BRUSSELS, Nov. 17 (UPI) -- NATO's relevance in the modern world depends on severe rebranding, a new FAES pamphlet insists.
The new NATO should become an "Alliance for Freedom," with a focus on defeating Islamic terrorism, urges the study by former Spanish premier Jose Maria Aznar and members of the conservative think tank.
Aznar's controversial statement was joined by a recommendation to reach beyond traditional NATO borders and invite Israel, Australia, and Japan to join the security body.
"NATO is at a crossroads," writes Aznar in the foreword to the pamphlet.
"It may choose the path of continuity, risking becoming marginal to the security needs of its members, or, alternatively, it could walk the path of strategic change."
The changes proposed by Aznar and the report's authors amount to nothing less than a complete overhaul of the 26-member alliance, which was founded in 1949 to contain the threat posed by the Soviet Union.
"Nazism gave way to communism as an existential threat to Western democracies," writes Aznar. "After living in a decade of a false peace, we, today, are facing a new existential threat, Islamist terrorism, and NATO must give an answer to that."
At present, the report contends, the alliance is ill-equipped to deal with the threat posed by Islamic Jihadists. It accuses the organization of stumbling from crisis to crisis in search of a post cold-war raison d'etre, of having no shared mission and of failing to protect its citizens from both internal and external terrorist attacks.
"It is very difficult to explain how the biggest and best military apparatus of all time could become a decisive tool for ensuring the security of others, as in Bosnia, Kosovo and Afghanistan, but fail to play a role in Europe when it comes to guaranteeing the security of its citizens against Islamic terrorist attacks," the report states.
The solutions proposed by FAES are as radical as the criticism it heaps on the alliance. It calls for NATO to be renamed the "Alliance for Freedom" and for its members to agree a new mission statement that would put defeating Islamic extremism at the heart of its policies.
It urges a new homeland security dimension to NATO's activities, bringing interior ministers into the body's decision-making process.
And it says the alliance should take a more muscular approach to stop weapons of mass destruction falling into the hands of terrorists and rogue regimes.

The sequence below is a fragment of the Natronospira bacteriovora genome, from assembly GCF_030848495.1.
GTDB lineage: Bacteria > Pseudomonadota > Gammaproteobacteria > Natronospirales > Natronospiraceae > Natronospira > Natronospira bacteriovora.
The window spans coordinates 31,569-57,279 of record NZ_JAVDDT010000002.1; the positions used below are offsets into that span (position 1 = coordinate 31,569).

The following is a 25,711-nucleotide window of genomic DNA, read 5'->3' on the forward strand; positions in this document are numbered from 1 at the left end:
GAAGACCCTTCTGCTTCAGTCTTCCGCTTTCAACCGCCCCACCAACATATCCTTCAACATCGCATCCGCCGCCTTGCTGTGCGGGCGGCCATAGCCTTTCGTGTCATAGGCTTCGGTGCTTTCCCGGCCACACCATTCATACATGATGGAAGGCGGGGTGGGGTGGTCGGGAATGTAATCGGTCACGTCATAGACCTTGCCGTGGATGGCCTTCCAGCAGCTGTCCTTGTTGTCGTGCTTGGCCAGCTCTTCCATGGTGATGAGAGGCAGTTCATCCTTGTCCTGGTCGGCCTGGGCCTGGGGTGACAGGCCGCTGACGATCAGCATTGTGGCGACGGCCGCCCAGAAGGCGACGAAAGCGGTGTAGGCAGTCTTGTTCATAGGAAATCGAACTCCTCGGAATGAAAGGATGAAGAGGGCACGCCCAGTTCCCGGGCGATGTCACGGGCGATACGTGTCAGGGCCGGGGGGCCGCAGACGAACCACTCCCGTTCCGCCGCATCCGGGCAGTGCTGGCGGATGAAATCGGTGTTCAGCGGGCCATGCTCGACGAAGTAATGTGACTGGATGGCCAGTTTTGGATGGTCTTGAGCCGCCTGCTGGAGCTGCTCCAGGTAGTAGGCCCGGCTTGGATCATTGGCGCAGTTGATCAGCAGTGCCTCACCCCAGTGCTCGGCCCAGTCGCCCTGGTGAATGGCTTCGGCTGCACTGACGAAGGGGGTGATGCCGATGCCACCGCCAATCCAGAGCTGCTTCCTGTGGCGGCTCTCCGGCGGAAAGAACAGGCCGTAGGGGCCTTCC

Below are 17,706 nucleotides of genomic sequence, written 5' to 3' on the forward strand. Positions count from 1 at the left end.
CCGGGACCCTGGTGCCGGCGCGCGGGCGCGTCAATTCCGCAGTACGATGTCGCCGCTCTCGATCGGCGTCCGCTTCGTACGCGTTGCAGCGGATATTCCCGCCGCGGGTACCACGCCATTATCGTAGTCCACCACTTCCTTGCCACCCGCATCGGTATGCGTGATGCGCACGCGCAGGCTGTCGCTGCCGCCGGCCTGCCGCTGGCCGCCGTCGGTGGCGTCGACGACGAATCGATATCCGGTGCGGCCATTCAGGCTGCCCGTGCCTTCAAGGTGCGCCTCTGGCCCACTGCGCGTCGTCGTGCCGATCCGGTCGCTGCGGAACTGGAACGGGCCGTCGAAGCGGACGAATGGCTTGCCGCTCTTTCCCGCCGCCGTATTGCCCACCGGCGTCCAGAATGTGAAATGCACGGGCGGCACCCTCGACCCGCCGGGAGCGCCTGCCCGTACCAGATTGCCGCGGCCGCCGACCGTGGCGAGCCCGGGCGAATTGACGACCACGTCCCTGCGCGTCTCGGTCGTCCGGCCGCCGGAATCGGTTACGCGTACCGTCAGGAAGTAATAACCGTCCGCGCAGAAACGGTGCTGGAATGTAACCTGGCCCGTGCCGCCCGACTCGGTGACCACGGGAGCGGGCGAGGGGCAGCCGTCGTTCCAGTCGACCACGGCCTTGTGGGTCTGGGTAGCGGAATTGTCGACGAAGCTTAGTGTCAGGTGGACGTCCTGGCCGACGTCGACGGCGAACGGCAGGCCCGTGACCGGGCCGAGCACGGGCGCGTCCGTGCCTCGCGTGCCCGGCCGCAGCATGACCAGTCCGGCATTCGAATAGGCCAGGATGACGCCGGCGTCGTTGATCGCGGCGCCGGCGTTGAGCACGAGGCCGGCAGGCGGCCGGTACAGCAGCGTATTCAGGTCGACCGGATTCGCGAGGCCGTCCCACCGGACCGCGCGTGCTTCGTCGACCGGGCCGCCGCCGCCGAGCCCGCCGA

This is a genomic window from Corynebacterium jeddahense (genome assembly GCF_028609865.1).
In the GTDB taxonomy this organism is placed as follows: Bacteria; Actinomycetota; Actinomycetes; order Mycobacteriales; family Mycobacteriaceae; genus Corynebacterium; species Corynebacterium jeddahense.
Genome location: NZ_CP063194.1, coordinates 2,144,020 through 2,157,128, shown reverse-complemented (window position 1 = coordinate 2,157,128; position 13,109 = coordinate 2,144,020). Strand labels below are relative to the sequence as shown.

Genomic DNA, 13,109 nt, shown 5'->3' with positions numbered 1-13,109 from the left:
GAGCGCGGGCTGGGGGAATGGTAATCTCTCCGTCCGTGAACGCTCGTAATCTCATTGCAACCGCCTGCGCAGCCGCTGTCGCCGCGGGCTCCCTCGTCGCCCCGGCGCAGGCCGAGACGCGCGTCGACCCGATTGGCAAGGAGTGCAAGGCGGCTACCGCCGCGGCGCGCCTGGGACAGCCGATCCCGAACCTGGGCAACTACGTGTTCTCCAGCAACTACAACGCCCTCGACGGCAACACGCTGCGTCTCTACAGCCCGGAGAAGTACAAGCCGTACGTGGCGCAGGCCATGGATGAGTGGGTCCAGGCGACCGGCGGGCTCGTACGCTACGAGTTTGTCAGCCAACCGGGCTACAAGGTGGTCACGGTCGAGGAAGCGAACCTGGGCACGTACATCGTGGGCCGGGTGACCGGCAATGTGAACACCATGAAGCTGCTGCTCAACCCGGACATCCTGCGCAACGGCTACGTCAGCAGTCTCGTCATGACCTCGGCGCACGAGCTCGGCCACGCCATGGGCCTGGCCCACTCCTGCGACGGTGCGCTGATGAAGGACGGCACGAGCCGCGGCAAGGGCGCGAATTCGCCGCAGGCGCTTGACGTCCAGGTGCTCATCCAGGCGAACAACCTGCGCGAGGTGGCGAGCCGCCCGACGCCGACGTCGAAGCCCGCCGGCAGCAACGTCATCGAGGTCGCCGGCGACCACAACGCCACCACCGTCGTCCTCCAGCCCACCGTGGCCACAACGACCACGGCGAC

Aznar, whose party lost power after a series of deadly terrorist attacks on commuter trains in Madrid last year, believes terrorism will only be defeated if the alliance uses a combination of military hardware and political persuasion.
As well as nation building, NATO should promote democracy building, says the center-right politician who lead Spain for eight years. Among the report's proposals are to set up a "partnership for freedom" -- aimed mainly at the countries of the greater Middle East -- that would mirror the alliance's partnership for freedom project with former Soviet states.
The report acknowledges that the eastern enlargement of the bloc to take in former communist countries has been a success story. However, it calls for an expansion of the military club that would make most Brussels officials choke on their sprouts. It says Japan, Australia and Israel should be offered NATO membership and that Colombia and India should join the partnership for freedom.
The paper, which was presented in Washington Wednesday and will be launched in Brussels at the end of the month, concludes by saying that if NATO fails to reform it will not only become irrelevant, but that the security of its citizens will be compromised.
"Failing to take action or taking measures too late in this era of mass terrorism is tantamount to condemning large numbers of compatriots to death."
Speaking on condition of anonymity, a NATO official told United Press International that 10,000 alliance troops were already fighting terrorists in the mountains of Afghanistan and warships from the military club were busy keeping the Mediterranean safe from terrorist threats.
However, the official added: "NATO cannot do everything. The bulk of the counter-terrorist work lies with nation states and the role of the military in defending against terrorism is limited."
Pouring cold water on another of the report's suggestions, the official added there was no consensus to use NATO to conduct counter-terrorism operations in alliance member states and that any extension of the bloc to take in non-European countries would require a change to the alliance's original charter.